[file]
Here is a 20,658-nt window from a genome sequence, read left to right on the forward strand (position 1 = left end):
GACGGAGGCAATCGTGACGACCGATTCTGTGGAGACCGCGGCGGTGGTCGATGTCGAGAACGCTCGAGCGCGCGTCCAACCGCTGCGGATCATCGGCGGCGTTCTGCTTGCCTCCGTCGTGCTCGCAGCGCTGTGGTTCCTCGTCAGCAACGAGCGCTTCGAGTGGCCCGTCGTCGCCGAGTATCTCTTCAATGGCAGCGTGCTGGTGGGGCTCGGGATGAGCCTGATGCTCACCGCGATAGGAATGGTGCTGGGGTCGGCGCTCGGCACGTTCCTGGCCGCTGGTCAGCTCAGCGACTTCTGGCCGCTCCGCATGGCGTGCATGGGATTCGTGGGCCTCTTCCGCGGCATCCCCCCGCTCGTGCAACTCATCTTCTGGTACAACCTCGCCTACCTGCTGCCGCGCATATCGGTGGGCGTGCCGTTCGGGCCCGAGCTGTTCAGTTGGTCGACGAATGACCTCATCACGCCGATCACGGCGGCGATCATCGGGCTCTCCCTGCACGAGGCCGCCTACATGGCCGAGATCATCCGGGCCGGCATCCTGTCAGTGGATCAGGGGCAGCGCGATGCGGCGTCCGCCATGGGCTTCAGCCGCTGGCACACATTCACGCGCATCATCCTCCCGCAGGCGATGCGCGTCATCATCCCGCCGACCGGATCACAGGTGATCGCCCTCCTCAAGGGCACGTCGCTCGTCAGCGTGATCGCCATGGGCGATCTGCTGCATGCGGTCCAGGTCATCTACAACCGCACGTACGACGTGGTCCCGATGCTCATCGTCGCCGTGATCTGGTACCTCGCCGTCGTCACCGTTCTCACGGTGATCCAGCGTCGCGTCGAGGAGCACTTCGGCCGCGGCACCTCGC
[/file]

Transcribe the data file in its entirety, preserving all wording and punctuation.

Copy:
Here is a 20,658-nt window from a genome sequence, read left to right on the forward strand (position 1 = left end):
GACGGAGGCAATCGTGACGACCGATTCTGTGGAGACCGCGGCGGTGGTCGATGTCGAGAACGCTCGAGCGCGCGTCCAACCGCTGCGGATCATCGGCGGCGTTCTGCTTGCCTCCGTCGTGCTCGCAGCGCTGTGGTTCCTCGTCAGCAACGAGCGCTTCGAGTGGCCCGTCGTCGCCGAGTATCTCTTCAATGGCAGCGTGCTGGTGGGGCTCGGGATGAGCCTGATGCTCACCGCGATAGGAATGGTGCTGGGGTCGGCGCTCGGCACGTTCCTGGCCGCTGGTCAGCTCAGCGACTTCTGGCCGCTCCGCATGGCGTGCATGGGATTCGTGGGCCTCTTCCGCGGCATCCCCCCGCTCGTGCAACTCATCTTCTGGTACAACCTCGCCTACCTGCTGCCGCGCATATCGGTGGGCGTGCCGTTCGGGCCCGAGCTGTTCAGTTGGTCGACGAATGACCTCATCACGCCGATCACGGCGGCGATCATCGGGCTCTCCCTGCACGAGGCCGCCTACATGGCCGAGATCATCCGGGCCGGCATCCTGTCAGTGGATCAGGGGCAGCGCGATGCGGCGTCCGCCATGGGCTTCAGCCGCTGGCACACATTCACGCGCATCATCCTCCCGCAGGCGATGCGCGTCATCATCCCGCCGACCGGATCACAGGTGATCGCCCTCCTCAAGGGCACGTCGCTCGTCAGCGTGATCGCCATGGGCGATCTGCTGCATGCGGTCCAGGTCATCTACAACCGCACGTACGACGTGGTCCCGATGCTCATCGTCGCCGTGATCTGGTACCTCGCCGTCGTCACCGTTCTCACGGTGATCCAGCGTCGCGTCGAGGAGCACTTCGGCCGCGGCACCTCGC